a Pseudo Jahn–Teller (PJT) effect between the excited state (red) and ground state (blue). Dashed line: before electron–phonon coupling; straight line: after electron–phonon coupling. ϵ is the total energy of the system whereas Q is the selected configuration coordinate. b The calculated adiabatic potential energy surface of the 2B2 ground state. The line is a fit of PJT model (see text), where the resultant values are F = 178 meV and \(\hbar\)ω = 23 meV. The standard deviation is <2%.

We depict the adiabatic potential energy surface (APES) of the 2B2 ground state of VNNB in Fig. 3b as obtained by HSE DFT calculations. We note that DFT calculation with a less accurate semilocal functional than HSE (see “Methods”) obtained a similar APES in a previous study46. The Jahn–Teller energy is 95 meV. The solution of this strongly coupled electron–phonon system47 is

$${\epsilon }_{\pm }(Q)=\frac{1}{2}M{\omega }^{2}{Q}^{2}\pm {\left({\Delta }^{2}+{F}^{2}{Q}^{2}\right)}^{\frac{1}{2}},$$

where Q is the normal coordinate of the effective phonon mode ω with the corresponding mass M, Δ is the energy gap between the ground state and excited state at the high symmetry point (C2v configurations) and F is the strength of electron–phonon coupling. In the dimensionless generalized coordinate system, we obtain F = 178 meV and \(\hbar\)ω = 23 meV. This electron-phonon coupling parameter is about 2.5× larger than that of NV center in diamond48. This indicates a giant electron-phonon interaction for the vacancy type defects in h-BN. We solved the electron-phonon PJT system quantum mechanically and found that the jumping rate between the two minima is 8.4 kHz. This is a relatively slow rate where the optical Rabi-oscillation between the ground and excited states should be more than two orders of magnitude faster (see Supplementary Note 5). This means that the ground state of 2B2 is a static PJT system, and the ground state indeed exhibits low Cs symmetry.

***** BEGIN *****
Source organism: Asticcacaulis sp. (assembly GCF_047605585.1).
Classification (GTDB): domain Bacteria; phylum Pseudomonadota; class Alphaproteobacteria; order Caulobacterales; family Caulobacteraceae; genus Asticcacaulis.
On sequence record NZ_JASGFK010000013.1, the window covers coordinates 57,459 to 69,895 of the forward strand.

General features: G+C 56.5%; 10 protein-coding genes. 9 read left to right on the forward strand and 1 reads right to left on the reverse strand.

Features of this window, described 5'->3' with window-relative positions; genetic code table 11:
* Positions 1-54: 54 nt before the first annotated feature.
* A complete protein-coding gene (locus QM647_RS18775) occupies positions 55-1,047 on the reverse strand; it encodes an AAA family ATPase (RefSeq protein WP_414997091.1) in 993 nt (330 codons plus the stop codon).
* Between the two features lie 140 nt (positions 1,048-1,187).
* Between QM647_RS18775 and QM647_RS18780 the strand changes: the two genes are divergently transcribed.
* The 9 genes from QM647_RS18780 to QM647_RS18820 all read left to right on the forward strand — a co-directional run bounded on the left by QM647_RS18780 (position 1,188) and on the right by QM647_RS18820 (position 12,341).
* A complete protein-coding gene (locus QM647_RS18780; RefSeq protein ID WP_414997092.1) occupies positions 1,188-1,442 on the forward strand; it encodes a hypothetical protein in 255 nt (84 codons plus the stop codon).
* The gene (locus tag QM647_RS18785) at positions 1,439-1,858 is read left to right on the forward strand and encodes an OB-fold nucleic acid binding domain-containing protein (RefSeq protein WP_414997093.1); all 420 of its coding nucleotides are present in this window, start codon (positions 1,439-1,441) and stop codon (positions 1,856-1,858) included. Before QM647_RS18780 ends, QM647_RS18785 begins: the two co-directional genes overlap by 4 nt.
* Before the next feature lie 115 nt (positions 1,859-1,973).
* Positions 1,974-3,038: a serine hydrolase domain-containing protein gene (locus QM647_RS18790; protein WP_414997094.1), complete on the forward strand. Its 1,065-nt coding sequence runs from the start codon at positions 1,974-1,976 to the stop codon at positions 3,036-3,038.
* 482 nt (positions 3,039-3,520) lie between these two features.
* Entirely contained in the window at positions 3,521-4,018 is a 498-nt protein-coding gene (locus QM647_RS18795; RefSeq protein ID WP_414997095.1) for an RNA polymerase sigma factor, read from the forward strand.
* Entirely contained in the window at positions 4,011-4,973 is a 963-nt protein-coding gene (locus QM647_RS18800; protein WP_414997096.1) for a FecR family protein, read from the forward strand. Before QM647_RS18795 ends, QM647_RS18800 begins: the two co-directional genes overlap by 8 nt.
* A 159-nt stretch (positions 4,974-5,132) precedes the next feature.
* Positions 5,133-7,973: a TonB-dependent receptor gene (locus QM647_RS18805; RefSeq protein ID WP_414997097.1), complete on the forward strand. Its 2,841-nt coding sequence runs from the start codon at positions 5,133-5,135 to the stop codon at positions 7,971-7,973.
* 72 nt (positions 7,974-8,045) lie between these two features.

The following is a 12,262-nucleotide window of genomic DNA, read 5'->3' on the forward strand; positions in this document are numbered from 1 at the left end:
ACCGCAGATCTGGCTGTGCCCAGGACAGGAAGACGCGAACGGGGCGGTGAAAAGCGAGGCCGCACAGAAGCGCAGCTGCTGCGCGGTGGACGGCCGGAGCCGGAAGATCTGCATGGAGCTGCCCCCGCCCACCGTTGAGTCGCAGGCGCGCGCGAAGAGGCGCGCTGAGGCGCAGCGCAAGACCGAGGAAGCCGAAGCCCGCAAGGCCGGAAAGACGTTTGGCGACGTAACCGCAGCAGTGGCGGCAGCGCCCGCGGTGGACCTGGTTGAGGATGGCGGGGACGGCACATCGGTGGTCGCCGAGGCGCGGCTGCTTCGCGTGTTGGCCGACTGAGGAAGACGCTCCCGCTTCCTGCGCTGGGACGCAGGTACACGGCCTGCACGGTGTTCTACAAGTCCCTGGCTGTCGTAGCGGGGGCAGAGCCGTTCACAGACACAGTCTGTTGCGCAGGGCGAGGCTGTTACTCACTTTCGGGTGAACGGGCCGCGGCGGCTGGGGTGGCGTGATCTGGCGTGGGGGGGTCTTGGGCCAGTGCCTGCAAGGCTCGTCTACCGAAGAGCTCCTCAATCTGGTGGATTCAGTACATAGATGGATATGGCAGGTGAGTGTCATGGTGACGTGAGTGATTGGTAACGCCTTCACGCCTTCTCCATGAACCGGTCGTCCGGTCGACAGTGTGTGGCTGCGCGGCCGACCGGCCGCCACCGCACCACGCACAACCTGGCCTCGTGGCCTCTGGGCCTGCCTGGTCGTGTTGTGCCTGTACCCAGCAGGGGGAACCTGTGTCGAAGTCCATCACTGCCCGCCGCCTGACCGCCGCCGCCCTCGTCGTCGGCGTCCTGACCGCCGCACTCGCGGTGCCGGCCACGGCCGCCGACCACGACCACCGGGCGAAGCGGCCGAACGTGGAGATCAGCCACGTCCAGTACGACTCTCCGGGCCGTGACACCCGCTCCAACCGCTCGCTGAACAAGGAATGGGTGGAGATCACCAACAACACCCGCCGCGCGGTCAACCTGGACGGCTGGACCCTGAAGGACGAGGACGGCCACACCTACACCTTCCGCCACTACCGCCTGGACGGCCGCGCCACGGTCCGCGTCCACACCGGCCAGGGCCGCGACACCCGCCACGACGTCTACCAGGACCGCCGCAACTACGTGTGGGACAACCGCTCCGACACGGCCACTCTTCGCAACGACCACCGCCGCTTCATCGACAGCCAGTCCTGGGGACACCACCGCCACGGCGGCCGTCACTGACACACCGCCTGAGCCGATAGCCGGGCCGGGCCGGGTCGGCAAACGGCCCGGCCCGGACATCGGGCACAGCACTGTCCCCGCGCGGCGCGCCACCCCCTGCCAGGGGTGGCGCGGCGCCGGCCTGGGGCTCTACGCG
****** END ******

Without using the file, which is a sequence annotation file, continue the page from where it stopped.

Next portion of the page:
We note here that strong electron-phonon interaction with membrane phonons play an important role in the activation of intersystem crossing process in boron-vacancy optically detected magnetic resonance center49. This type of phonon modes can be found only in 2D solid-state systems. These findings demonstrate that the membrane phonon modes are major actors in the magneto-optical properties of solid-state defect quantum bits and SPEs.

Comparison to known SPEs